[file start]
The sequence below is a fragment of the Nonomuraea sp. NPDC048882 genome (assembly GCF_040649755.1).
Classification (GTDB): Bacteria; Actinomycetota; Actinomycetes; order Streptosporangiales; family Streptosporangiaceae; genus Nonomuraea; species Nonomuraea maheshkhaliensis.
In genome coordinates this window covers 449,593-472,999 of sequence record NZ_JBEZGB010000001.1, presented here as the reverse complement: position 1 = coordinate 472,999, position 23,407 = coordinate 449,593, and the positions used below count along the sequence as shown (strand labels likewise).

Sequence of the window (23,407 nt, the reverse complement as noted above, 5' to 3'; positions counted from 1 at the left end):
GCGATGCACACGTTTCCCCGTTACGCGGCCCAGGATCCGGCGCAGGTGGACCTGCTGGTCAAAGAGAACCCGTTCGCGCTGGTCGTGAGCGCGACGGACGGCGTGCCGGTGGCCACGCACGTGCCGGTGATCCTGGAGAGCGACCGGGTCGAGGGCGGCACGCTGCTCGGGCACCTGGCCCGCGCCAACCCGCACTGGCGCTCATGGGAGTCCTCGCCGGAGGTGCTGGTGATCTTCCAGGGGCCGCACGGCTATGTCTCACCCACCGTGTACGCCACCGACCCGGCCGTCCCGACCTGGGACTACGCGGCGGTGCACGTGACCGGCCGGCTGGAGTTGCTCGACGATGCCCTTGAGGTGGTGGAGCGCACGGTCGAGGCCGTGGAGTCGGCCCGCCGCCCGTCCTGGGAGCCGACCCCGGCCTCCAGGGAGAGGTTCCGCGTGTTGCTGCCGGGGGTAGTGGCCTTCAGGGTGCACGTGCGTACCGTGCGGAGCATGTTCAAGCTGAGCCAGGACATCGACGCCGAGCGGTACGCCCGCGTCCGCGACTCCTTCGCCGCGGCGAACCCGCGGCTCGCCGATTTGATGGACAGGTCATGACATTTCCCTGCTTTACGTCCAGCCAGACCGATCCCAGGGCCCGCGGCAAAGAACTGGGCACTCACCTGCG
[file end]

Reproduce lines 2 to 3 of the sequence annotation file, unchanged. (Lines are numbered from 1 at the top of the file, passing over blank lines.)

Classification (GTDB): Bacteria; Actinomycetota; Actinomycetes; order Streptosporangiales; family Streptosporangiaceae; genus Nonomuraea; species Nonomuraea maheshkhaliensis.
In genome coordinates this window covers 449,593-472,999 of sequence record NZ_JBEZGB010000001.1, presented here as the reverse complement: position 1 = coordinate 472,999, position 23,407 = coordinate 449,593, and the positions used below count along the sequence as shown (strand labels likewise).